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Matthew Peterson was the winner (and the only finisher) of the Stock Class in the Every Man Challenge which earned him a ticket to the big show. Two huge days of racing proved to be too much and he would DNF in the King of the Hammers. Photos: Chris Collard Even with cold temperatures and an impending snow storm rolling in, tons of spectators still turned up to take in the action. Even more would watch online with 270,000 unique visitors watching the live webcast. Photo: Harry Wagner A Monster Battle After a week of perfect weather, racers lined up on Friday morning in freezing temperatures and high winds. The wind made dust a non-issue during the race, which was comprised of nearly 50 miles of desert before it reached the first rocks. Cole has perfected this formula, allowing the faster vehicles to get out front and problems to rear their ugly heads before plugging up the rocky canyons. It worked, and several contenders were by the wayside within the first hour with blown engines, roasted transmissions or other mechanical carnage. They say this race is won in the desert, and lost in the rocks. Shannon Campbell battled Nick Nelson for the lead while Robby Gordon and co-driver Lance Clifford watched from the best seats in the house. “We had the power to run up front, but we felt that it was best to save the car for the rocks,” Clifford explained. In the end it did not matter for Gordon, as a failed steering box ended his race. “I have been in this race twice and it has kicked my ass both times,” Gordon confessed. “Next year will be different!” If it was any consolation, Robby Gordon was not alone. Only 27 of 129 drivers finished KOH, and four of those were after the official time limit of 14 hours. And, instead of seven of the top ten being IFS cars, as in qualifying, only three of the top ten sported independent front suspension. Dave Cole has developed a reputation for pushing vehicles and drivers alike as they progress each year, and this year was no different. The amazing part is that in this day and age, in a society where everyone gets a trophy just for participating, the difficulty of King of the Hammers is the main appeal. Don’t expect it to get easier any time soon, but a 20 percent finish rate? We heard a lot of teams grumbling about the time limit after making lengthy repairs in the pits. After Nick Nelson bowed out with suspension failure, Campbell had to fend off Kevin Sacalas in his turbocharged, LS-powered buggy. Shannon Campbell took a sidehill around the waterfall at the top of Wrecking Ball, and when others tried to follow many of them ended up on their roofs. The debate between IFS and solid axle cars still rages, and one of the biggest advantages emerging for the IFS cars is not their prowess in the rocks, but rather their stability in navigating around the rocks on canyon walls. As 30,000 fans on the lakebed watched Campbell on two Jumbotrons, and nearly half a million people at home followed the race on their computers, Randy Slawson was quietly executing his game plan. No one was really paying attention, but if they are up to date on their KOH history they should have been.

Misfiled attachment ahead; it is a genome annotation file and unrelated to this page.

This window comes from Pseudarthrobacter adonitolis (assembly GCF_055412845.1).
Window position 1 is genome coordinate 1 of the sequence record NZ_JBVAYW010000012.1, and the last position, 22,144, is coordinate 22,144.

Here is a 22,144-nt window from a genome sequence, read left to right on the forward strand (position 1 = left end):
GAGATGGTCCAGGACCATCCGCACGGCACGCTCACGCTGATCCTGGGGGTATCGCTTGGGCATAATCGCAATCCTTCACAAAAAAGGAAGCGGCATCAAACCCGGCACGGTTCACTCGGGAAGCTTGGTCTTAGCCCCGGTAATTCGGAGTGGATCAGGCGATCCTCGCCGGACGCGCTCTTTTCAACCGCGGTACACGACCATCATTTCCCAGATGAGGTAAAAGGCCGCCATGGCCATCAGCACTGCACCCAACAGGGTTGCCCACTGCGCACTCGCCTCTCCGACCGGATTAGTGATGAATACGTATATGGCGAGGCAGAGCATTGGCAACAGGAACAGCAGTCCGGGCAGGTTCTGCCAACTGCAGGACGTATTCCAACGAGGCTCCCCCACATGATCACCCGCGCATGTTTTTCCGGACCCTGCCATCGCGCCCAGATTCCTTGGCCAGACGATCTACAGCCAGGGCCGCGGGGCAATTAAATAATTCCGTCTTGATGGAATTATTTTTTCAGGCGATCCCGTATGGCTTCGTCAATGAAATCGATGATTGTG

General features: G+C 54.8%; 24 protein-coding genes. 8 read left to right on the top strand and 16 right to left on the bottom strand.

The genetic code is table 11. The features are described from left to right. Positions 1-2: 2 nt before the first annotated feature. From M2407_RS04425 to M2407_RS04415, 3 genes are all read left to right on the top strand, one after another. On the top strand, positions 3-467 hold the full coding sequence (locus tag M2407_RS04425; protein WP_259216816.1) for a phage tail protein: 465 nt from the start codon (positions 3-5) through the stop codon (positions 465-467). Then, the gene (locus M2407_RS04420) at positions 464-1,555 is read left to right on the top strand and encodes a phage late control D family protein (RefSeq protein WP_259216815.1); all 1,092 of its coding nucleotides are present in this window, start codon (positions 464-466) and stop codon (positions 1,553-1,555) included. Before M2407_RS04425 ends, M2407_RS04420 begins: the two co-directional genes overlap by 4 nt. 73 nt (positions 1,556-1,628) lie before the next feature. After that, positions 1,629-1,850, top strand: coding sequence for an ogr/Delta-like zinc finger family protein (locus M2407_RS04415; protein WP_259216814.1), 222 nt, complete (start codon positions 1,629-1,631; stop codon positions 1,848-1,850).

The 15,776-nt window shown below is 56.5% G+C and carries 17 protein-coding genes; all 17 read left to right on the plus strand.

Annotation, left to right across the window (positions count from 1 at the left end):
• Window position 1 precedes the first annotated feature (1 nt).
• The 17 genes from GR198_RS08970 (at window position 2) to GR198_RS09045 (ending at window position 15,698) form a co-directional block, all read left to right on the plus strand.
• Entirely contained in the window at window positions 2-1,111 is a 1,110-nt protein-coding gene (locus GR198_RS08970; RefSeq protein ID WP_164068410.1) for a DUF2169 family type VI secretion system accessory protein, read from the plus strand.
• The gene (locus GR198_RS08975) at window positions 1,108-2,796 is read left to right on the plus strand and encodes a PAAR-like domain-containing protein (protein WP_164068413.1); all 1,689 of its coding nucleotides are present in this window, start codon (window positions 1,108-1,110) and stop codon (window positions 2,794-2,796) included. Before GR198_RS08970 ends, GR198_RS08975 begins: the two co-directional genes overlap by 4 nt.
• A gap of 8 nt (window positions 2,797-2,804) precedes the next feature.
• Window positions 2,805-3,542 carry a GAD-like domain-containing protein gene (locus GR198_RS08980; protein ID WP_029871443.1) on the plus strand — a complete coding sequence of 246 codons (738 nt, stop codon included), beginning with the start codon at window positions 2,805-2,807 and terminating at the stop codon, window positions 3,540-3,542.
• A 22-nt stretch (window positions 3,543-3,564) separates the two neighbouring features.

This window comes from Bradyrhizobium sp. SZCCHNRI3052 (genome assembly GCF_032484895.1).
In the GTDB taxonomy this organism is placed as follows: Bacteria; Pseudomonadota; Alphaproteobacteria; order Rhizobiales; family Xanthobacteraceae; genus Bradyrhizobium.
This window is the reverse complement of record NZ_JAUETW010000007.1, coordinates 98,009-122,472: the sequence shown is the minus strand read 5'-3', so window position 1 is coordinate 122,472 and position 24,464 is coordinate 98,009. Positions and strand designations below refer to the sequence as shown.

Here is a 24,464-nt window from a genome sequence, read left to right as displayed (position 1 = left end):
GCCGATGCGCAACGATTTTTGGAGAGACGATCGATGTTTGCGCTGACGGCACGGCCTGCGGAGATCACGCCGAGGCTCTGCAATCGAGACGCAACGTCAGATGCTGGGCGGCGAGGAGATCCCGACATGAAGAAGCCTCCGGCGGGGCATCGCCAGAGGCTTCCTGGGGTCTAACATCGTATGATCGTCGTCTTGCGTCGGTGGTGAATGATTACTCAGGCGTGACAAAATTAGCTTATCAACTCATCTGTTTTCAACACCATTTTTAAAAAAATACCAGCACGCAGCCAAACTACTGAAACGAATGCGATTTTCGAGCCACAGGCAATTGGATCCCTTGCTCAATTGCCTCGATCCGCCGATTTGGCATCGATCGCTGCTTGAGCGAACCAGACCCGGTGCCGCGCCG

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Qualifying this year would be different with a shorter, faster and less technical course. It made for a much smoother process, but the lack of rocks left some wondering if it would be any prediction of race day. The successful King of the Motos returned this year with Larry Roeseler dropping the flag on the brutal race that would be won by Cody Webb. A Long Road At the first King of the Hammers in 2007, before it was the Griffin King of the Hammers presented by Nitto Tires and fueled by Red Bull, Slawson was the co-driver for winner John Reynolds. He returned from that event knowing that King of the Hammers would be something big, and the wheels were already turning. A fabricator in the sand car industry and instructor at Troy Johnson’s The Fab School, Slawson has an appreciation for craftsmanship and an understanding of unsprung weight and the effect it has at speed. When others were building rockcrawlers with increasingly larger components a decade ago, Slawson was embarrassing them at the Hammers with his elegantly simple “Bash Buggy.” By 2008, Randy’s wife had graduated from nursing school and he had the opportunity to go into business for himself. He raced a customer’s car in King of the Hammers that year and they were out front early on, only to have a steering pump failure end their race. This is a theme that would repeat itself for Slawson, and he led KOH in 2009 and 2011 only to see the win slip away due to trivial problems. In 2012, a serious motorcycle accident laid Slawson up for three months and resulted in the loss of several toes. He had recuperated by the race, but a broken input shaft in his transmission ended any hopes of victory that year. “I am probably not as competitive as a lot of the other guys out there,” Randy confessed, “but this is enough of an endurance race where that trait can be a benefit instead of a limitation.” Slawson got into this year’s King of the Hammers through the 4Wheel Parts Last Chance Qualifier (LCQ), as he has done in the past. While many competitors run the entire Ultra4 schedule, often in an effort to pre-qualify for King of the Hammers, this has never been a concern for Slawson. He has used the LCQ to get in three times in the past, preferring to spend his time shock testing with longtime sponsor King Shocks and wheeling at the Hammers to prepare for the race. This is part of his unconventional strategy, which also had Slawson run the vertical climb at Backdoor on the second lap instead of waiting until the third lap like Campbell and many other competitors did. Slawson ended up beating Campbell by over 20 minutes and third place finisher Chicky Barton by nearly winning King of the Hammers demand has gone way up, and Slawson already has orders to build four new Bomber buggies. Being in the spotlight is not always a good thing though. Slawson has not been immune from the post-race drama that seems to have become a standard in the age of YouTube and Internet forums. A video showing an aggressive pass and Slawson eventually driving over the hood of a broken racecar got keyboards across the nation fired up in backlash. “I would like to apologize to the guys in car 4490 and share my side of the story,” Randy posted on Facebook after the video surfaced. “We came up on them sitting in Elvis and they were out of their car, I signaled to them what to do and they moved to the driver’s side of the car. This led me to believe they thought my best shot was the high line on the pass side. When I rolled into it I got diffed at the rear and slid down into the car. At that point we were committed and I played the hand the best I could at the time. I thought I could just pop over their front tire, but as I turned into it, the hillside pushed us up and over the hood. If there is any damage to your car I would be happy to repair it at my shop free of charge. Hope you guys understand that I had no idea how close Campbell was and didn’t want him to catch us.” Keyboard racers everywhere had the wind taken out of their sails, with nothing else to speculate about. Success has a way of doing that, but Slawson is still adjusting to the spotlight. “I am a good fabricator and a decent driver, but I’m not real good at self-promotion,” he shares. The unique thing about King of the Hammers is that those traits are still enough. This time in KOH’s history reminds of us Vic Wilson, not only for his memorable quote but also for his grassroots success in early Baja races. Despite concerns about the influx of energy drink sponsorship money and tire wars, a talented fabricator can still win King of the Hammers if he has enough patience, skill and desire. Randy Slawson proved that to everyone.